Gold market struggling with investor apathy as hedge funds reduce their bullish bets
(Kitco News) - Apathy in the gold market continues to grow as hedge funds liquidate their bullish bets, according to the latest trade data from the Commodity Futures Trading Commission (CFTC). The precious metal has been unable to hold gains above $1,835 an ounce.
Commodity analysts have noted that gold price has tested that critical resistance point four times since mid-July and has been unable to breakthrough. The lackluster interest in gold has helped to push prices back to support just below $1,800 an ounce.
In a Twitter post, John Reade, chief gold strategist at the World Gold Council, described the precious metal market as, "All a bit meh."
In a recent interview with Kitco News, Ole Hansen, head of commodity strategy at Saxo Bank, said that while investors continue to buy gold on dips below $1,800, there is no major impetus for investors to jump into gold. He added that speculative interest would pick up when there is solid momentum above $1,835 an ounce.
As to what will trigger a new move into gold, Hansen said he is watching the U.S. dollar for any signs of weakness.
"Unless 10-year nominal yields break above key resistance at 1.38%, thereby potentially causing a negative reaction, we believe the dollar will be the main short-term focus for gold traders," Hansen said in a separate report.
The CFTC disaggregated Commitments of Traders report for the week ending Aug. 24 showed money managers lowered their speculative gross long positions in Comex gold futures by 7,511 contracts to 1259,044. At the same time, short positions rose by 6,571 contracts to 61,449.
Gold's net length now stands at 67,595 contracts, down 17% from the previous week. During the last day of the survey period, gold prices saw significant selling pressure, falling below $1,800 an ounce.
"Despite a general trend of dropping rates, a somewhat weaker USD and firming prices over the prior week, money managers opted to aggressively reduced their long gold exposure and grow short positioning. It seems specs are anticipating higher real rates and less capital to flow into the yellow metal, as the Fed prepares to start tapering its aggressive asset purchasing program," said commodity analyst at TD Securities.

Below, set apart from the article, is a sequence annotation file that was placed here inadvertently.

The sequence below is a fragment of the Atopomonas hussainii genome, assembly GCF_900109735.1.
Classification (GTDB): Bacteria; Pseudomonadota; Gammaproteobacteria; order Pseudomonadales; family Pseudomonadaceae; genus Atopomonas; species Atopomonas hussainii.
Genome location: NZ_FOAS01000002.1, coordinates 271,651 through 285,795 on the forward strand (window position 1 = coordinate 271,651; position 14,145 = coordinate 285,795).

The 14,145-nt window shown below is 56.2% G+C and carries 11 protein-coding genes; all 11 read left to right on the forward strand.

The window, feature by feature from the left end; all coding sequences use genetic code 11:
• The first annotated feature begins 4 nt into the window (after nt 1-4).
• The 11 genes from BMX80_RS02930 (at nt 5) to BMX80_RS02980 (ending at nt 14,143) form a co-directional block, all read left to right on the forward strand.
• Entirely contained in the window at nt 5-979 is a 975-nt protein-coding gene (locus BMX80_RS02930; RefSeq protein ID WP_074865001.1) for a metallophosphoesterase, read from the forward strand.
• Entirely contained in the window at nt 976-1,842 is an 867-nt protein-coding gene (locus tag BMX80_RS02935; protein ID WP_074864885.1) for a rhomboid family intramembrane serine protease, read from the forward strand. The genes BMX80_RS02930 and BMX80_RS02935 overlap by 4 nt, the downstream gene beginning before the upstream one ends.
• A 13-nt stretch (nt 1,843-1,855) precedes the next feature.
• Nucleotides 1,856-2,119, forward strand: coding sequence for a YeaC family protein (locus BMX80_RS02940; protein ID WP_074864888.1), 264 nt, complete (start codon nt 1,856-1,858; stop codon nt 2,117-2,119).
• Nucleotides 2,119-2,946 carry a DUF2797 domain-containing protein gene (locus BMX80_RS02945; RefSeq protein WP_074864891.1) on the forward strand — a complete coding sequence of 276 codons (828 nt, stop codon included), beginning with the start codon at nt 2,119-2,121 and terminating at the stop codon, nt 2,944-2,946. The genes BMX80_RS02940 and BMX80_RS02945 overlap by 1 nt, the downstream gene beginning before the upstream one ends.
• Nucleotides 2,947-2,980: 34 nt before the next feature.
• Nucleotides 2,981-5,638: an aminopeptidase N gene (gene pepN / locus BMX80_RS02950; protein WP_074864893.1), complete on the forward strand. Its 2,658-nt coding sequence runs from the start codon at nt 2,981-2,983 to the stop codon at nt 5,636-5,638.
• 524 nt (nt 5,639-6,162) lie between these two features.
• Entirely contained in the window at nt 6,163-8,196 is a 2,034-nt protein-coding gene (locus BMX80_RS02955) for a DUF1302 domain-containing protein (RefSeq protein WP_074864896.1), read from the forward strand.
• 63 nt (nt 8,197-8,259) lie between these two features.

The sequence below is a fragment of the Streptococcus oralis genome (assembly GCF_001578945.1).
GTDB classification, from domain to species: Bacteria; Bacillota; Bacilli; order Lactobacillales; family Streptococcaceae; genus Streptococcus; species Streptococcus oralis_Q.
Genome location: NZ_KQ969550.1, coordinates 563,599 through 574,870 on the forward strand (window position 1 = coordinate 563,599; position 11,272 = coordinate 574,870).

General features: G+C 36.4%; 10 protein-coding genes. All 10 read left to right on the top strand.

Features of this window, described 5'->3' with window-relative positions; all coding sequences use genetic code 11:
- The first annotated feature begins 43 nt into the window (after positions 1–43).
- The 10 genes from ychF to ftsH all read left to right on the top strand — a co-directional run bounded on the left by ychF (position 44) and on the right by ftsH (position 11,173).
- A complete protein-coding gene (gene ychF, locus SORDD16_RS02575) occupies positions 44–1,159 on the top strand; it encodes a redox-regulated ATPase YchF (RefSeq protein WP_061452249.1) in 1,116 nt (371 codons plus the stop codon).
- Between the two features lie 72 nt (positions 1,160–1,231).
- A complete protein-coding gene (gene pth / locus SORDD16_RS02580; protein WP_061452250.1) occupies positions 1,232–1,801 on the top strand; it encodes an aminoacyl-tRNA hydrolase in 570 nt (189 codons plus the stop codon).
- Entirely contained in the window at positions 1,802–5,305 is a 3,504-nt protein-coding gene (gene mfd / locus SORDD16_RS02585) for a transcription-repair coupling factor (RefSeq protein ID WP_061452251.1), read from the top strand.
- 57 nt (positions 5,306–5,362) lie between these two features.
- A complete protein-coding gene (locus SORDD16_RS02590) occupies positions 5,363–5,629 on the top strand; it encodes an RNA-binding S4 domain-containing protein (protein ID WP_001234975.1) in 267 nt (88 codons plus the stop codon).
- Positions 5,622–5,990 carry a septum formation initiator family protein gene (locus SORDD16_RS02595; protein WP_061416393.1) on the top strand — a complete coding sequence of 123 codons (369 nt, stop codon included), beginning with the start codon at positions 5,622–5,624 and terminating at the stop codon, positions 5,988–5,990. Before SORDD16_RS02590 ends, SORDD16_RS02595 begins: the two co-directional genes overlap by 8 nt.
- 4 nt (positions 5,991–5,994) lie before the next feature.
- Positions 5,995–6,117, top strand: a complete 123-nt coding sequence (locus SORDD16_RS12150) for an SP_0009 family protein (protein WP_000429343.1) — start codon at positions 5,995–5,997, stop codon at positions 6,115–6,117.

The silver market is fairing a little better than gold as hedge funds cover their bearish bets; however, they are still reluctant to make any significant bullish bets.
The disaggregated report showed that money-managed speculative gross long positions in Comex silver futures increased by 398 contracts to 49,406. At the same time, short positions dropped by 5,105 contracts to 31,630.
Silver's net length stands at 17,776 contracts, up 44% from the previous week. During the survey period, silver prices push to a one-month high. However, since then, the price has been unable to hold those gains is well below $24 an ounce.
Although silver is struggling to attract bullish momentum, many analysts think it has more potential than gold as industrial demand increases particularly, as demand for green energy grows.
Last week the U.S. Department of Energy said that the U.S. could get 37% of its power from solar energy by 2035. Solar energy could represent more than 40% of the market by 2050.
Currently, only 3% of the power generated in the U.S. comes from solar energy. Silver is a critical component in photovoltaic solar panels.
The general investor malaise can also be seen in the copper market as prices remain down from their record highs seen only four months ago.
The latest COT data shows investors reducing their overall exposure to copper.
Copper's disaggregated report showed money-managed speculative gross long positions in Comex high-grade copper futures fell by 1,097 contracts to 57,092. At the same time, short positions fell by 910 contracts to 26,311.
"Speculative interest in copper has ground to a halt, with very few shorts covering and even fewer longs adding to their length last week," said commodity analysts at TD Securities.